LAKE WENATCHEE — So much snow has fallen since last month’s damaging winter storm that it takes a closer look to spot some of the problems that linger for residents in Lake Wenatchee and Plain areas.
A blanket of snow covers trees that still lay on the roofs of homes, garages and outbuildings. Tarps stick out from the snow, protecting damaged roofs that likely won’t be fixed until spring.
Huge piles of plowed snow hide the hundreds of trees that have been cut out of roadways and pushed aside. The piles are laced with strings of downed power lines and fiber-optics cable. The jagged stumps of broken power poles stand alongside their replacements.
“This was like a battle zone through here,” said Lake Wenatchee resident George Wilson as he drove along the south shore Tuesday. The area was one of the hardest hit by a Dec. 16-17 storm that dumped 15 inches of heavy, wet snow one day followed by up to a foot more the next day, which knocked down thousands of trees between Stevens Pass and the Chumstick Valley north of Leavenworth.
He pointed out a tree resting on a neighborhood’s house, another home with several holes punched into the roof by a tree, and yet another lakefront house that may have to be completely rebuilt.
“There was a nice BMW parked here that was totally destroyed by a tree,” he said.
Dr. Stuart Freed’s south shore vacation home was grazed by one tree during the storm and took a direct hit from a second, much larger tree a couple days later, he said Tuesday. The 100-foot-tall Douglas fire “split my roof in half,” said Freed, medical director at Wenatchee Valley Medical Center.
The vacation home that has been in his family since 1960 will have to be largely rebuilt.
The Chelan County Sheriff’s Office has documented 50 homes and outbuildings that were damaged by trees in the storm. But that number will likely go up, since many remote vacation homes won’t be accessible until spring.
Like many area residents who have been living with on-again, off-again power problems, no water at times, and the threat of falling trees, Wilson now carries a chainsaw and a set of snowshoes in his vehicle.
As a volunteer firefighter and administrator of an online information site for the Lake Wenatchee area, he knows where most of the damage can be found.
Lake Wenatchee State Park was hit hard by the storm, its entrance blocked Tuesday by a line of Chelan County PUD rigs. Power had been out to a large area since Monday and they were searching for and fixing problems.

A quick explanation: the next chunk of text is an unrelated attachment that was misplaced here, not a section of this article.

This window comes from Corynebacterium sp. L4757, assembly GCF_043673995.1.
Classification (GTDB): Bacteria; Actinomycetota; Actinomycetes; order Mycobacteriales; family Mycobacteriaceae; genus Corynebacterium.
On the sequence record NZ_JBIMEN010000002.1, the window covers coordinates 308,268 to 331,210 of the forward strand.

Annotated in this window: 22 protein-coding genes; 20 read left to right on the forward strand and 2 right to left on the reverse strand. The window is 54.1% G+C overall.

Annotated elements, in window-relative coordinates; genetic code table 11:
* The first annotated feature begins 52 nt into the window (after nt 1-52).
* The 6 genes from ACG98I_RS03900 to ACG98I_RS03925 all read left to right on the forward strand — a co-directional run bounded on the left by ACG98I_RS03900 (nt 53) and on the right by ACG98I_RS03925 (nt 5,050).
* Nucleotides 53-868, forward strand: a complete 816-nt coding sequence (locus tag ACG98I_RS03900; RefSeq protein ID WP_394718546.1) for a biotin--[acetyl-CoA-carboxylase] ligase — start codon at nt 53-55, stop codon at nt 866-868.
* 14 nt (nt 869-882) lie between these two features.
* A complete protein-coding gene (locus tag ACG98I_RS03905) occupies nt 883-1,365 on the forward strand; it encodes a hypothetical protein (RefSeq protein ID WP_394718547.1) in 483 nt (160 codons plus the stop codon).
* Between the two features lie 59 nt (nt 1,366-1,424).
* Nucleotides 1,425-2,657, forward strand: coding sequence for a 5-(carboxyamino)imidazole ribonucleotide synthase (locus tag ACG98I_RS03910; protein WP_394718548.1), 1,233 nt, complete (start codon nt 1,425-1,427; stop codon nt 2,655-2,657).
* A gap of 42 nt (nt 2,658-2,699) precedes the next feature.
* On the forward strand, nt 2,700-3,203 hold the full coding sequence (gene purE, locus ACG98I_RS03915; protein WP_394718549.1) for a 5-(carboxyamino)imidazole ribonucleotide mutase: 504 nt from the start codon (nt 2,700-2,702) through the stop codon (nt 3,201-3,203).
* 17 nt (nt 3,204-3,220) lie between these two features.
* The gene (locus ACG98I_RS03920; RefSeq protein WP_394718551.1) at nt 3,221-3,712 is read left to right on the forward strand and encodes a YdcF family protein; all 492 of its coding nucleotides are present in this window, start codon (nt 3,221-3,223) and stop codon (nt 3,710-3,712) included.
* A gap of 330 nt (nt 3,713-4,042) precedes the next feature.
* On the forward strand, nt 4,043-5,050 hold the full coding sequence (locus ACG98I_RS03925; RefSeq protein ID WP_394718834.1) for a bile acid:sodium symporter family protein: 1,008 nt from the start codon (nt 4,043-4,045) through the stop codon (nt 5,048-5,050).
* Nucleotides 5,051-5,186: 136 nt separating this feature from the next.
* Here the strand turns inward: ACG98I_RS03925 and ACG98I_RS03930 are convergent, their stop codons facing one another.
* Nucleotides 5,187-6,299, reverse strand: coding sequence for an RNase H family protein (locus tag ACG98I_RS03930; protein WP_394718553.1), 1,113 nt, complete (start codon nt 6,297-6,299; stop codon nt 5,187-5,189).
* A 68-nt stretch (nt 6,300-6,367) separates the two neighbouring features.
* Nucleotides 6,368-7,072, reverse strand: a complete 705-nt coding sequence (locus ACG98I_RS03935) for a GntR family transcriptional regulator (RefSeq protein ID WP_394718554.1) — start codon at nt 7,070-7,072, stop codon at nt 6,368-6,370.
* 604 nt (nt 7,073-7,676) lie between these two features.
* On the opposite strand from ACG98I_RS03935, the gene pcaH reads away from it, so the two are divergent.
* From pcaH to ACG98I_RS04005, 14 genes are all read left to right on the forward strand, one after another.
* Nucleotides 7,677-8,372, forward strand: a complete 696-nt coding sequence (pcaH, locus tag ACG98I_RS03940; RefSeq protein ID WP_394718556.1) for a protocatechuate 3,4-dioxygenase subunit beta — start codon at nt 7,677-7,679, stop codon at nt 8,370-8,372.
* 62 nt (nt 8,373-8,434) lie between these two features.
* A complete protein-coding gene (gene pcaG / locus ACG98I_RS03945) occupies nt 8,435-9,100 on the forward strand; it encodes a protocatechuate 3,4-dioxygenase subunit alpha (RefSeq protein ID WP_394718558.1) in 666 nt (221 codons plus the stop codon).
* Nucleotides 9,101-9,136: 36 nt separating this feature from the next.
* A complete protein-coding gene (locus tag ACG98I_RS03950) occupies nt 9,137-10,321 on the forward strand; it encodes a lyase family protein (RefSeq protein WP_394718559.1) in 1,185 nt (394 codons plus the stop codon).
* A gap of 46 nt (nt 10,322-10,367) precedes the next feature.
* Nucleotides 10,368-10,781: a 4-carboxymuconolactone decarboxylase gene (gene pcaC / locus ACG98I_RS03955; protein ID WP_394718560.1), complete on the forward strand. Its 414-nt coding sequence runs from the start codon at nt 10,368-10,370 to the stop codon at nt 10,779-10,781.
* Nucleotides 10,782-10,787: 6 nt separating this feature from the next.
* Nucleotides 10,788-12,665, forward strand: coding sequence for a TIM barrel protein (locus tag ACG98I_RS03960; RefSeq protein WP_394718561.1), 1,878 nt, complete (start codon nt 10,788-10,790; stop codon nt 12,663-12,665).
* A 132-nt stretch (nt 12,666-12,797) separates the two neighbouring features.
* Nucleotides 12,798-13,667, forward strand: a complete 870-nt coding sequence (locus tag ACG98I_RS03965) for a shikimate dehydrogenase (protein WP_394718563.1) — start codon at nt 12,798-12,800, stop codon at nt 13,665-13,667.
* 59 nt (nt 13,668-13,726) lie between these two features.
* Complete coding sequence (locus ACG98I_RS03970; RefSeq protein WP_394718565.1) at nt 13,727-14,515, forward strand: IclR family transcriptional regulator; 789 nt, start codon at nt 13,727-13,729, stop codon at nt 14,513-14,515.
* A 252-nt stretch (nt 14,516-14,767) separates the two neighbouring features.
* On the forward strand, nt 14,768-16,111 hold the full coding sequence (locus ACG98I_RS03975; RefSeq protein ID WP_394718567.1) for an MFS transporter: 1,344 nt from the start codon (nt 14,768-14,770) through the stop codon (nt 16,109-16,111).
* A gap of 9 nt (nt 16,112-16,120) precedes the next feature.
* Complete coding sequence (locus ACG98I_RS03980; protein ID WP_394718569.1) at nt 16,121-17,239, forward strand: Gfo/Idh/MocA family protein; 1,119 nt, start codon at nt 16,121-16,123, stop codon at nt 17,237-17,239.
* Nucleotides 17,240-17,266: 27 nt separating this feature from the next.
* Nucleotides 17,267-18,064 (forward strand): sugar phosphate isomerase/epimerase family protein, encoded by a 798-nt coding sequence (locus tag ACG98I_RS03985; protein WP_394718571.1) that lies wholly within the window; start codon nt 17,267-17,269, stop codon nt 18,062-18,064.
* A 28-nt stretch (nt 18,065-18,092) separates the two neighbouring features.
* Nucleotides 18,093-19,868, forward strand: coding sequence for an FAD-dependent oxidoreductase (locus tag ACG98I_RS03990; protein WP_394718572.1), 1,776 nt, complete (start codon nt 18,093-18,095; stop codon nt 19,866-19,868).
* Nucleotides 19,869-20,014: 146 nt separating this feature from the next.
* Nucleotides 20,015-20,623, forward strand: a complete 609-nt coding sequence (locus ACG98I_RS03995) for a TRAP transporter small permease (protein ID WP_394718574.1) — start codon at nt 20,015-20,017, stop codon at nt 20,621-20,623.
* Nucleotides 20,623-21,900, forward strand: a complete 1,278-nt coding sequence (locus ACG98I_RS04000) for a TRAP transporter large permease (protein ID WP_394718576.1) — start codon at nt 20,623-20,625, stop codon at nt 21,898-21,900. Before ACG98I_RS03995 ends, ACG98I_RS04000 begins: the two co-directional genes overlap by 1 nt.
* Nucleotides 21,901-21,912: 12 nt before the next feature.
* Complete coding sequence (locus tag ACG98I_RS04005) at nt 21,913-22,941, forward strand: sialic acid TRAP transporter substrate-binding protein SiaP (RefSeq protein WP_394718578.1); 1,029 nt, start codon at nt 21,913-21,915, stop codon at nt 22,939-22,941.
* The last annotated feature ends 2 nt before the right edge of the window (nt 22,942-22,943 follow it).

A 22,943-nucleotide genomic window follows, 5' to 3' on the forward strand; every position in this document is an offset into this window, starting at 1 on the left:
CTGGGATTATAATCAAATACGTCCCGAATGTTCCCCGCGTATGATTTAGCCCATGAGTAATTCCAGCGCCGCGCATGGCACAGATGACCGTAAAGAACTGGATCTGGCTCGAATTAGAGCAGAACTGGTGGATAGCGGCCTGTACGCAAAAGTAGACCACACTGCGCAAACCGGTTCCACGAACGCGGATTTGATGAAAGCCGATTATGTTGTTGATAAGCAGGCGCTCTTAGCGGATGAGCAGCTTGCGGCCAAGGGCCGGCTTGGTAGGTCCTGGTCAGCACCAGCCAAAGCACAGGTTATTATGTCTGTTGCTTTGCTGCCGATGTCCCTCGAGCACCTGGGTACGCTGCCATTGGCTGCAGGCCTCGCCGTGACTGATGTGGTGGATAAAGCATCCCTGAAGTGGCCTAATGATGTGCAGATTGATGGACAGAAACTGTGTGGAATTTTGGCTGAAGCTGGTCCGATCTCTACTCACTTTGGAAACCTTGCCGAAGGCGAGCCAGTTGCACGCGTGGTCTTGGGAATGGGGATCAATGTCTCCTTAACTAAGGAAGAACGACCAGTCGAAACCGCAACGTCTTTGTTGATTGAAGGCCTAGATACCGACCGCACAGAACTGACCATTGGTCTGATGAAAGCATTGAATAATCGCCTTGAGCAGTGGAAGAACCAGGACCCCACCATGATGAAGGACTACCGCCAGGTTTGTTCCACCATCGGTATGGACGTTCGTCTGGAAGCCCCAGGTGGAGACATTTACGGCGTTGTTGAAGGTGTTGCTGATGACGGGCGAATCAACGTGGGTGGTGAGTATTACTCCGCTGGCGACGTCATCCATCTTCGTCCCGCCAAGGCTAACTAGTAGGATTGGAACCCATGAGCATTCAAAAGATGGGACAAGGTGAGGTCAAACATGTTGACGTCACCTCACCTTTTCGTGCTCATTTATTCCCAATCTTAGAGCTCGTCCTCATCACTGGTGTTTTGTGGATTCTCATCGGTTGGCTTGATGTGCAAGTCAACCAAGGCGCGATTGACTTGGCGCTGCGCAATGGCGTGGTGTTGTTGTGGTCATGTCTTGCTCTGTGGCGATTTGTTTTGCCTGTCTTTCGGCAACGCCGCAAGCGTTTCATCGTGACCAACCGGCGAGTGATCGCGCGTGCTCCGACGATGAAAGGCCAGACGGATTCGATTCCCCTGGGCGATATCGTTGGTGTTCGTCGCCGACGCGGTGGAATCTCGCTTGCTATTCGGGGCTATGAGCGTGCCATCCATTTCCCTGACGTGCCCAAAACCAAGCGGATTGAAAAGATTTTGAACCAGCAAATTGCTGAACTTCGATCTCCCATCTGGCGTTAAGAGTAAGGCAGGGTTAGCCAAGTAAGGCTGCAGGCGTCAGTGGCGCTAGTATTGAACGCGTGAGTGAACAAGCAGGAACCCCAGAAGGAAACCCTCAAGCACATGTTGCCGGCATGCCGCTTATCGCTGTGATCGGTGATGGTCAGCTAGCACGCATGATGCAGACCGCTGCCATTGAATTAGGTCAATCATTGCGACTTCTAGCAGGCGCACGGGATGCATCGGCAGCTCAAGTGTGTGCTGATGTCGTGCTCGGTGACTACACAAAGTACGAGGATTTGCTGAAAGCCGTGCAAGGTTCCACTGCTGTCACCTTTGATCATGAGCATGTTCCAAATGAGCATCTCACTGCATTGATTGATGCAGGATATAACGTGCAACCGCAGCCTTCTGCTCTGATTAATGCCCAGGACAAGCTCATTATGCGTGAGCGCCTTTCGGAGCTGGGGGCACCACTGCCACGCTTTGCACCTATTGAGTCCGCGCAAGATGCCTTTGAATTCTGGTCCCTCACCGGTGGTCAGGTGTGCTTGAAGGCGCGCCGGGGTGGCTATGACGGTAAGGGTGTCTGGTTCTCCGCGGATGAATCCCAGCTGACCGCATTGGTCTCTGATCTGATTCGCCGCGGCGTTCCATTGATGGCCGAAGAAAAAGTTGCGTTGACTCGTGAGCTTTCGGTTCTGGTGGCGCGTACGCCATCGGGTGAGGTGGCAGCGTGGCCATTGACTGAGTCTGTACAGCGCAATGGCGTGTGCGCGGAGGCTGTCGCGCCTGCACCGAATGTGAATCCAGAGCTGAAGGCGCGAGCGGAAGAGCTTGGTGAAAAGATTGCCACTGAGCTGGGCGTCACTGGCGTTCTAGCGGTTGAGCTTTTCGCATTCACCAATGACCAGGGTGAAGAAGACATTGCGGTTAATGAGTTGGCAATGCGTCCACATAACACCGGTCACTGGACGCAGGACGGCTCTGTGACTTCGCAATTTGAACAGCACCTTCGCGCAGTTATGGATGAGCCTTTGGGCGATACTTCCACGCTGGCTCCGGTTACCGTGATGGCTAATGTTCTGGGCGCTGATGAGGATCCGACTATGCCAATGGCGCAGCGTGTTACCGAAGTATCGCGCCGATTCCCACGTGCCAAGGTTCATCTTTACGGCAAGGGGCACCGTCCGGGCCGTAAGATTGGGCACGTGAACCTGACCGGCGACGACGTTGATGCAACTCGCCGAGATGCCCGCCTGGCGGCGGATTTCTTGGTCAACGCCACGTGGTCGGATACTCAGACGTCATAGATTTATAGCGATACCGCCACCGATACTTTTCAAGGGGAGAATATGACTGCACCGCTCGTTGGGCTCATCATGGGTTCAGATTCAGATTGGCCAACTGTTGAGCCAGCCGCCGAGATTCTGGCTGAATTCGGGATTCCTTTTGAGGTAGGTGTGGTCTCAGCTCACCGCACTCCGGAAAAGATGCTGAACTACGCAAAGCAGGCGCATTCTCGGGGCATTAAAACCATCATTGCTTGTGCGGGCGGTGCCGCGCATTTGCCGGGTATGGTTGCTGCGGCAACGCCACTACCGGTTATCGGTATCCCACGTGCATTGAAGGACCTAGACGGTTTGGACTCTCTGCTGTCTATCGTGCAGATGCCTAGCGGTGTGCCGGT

Closer to Plain, along Shugart Flats Road, Jan Hudson was putting away Christmas decorations in her log home while her husband, Mike, was assessing damage at a neighbor’s house.
Three dozen trees fell on the Hudson’s property, hitting every one of their buildings. One fell across their house and put five holes in the roof, which will have to be replaced. Two branches still jut through the ceiling into a second-story hallway.
“It sounded like an explosion when it came down,” Jan Hudson said.
Five more trees came down across their detached garage, while others hit their green house, outhouse and well house. Much of the damage has not yet been assessed.
“I’m not sure what we did to make somebody mad, but we sure got it,” Mike Hudson said.
The Hudsons were without power or water for several days, and so melted snow and cooked food on their wood stove.
Mike Hudson, who is manager of the Wenatchee-Chiwawa Irrigation District, said about 300 trees have fallen across the ditch and have likely damaged it.
“The debris pickup in the spring is going to be horrendous,” he added.
Hudson has been helping other residents remove fallen trees from their homes. He said he stood on a bed in one home to help remove large branches from a tree that destroyed a roof along Brae Burn Road.
Several homes on that road still have trees resting on them.
Buck Maupin showed off his heavily damaged storage shed on Tuesday. A large tree uprooted and smashed to the ground with such force that tools and other items exploded out of the shed, he said.
He was home with his wife and two visiting daughters when the tree came down in the early morning hours after the storm.
“My wife thought it was an earthquake,” he said.
Their home was without power for nine days and had no water for 12 days. They melted snow and cooked on a propane stove.
Many area residents are already making plans for being even more prepared for the next damaging storm in an area that is known for hard winters.
The Hudsons said they will buy a bigger generator and stock up on more gas and diesel. They also need a longer set of jumper cables, Mike Hudson said.
Wilson said he also plans to buy a bigger generator, but one that runs on propane instead of gas.
As he drove along South Shore Road, Wilson spotted trees and large branches that had just fallen in the last day or two.
“We’re not out of the woods yet, not by a long shot,” he said.
Despite the widespread damage and ongoing power and other problems, Freed said he and other area residents are fortunate.
“The real tragic thing is that two people were killed and three others were seriously injured when a tree crashed down on their car on Highway 2,” he said. “Sure I’m disappointed that I have to rebuild my house. But nobody in my family was hurt. You really have to keep perspective.”
“We are truly blessed to live in this beautiful place with all these trees and mountains and all this snow,” he added. “But it comes with some risks.”
Michelle McNiel: 664-7152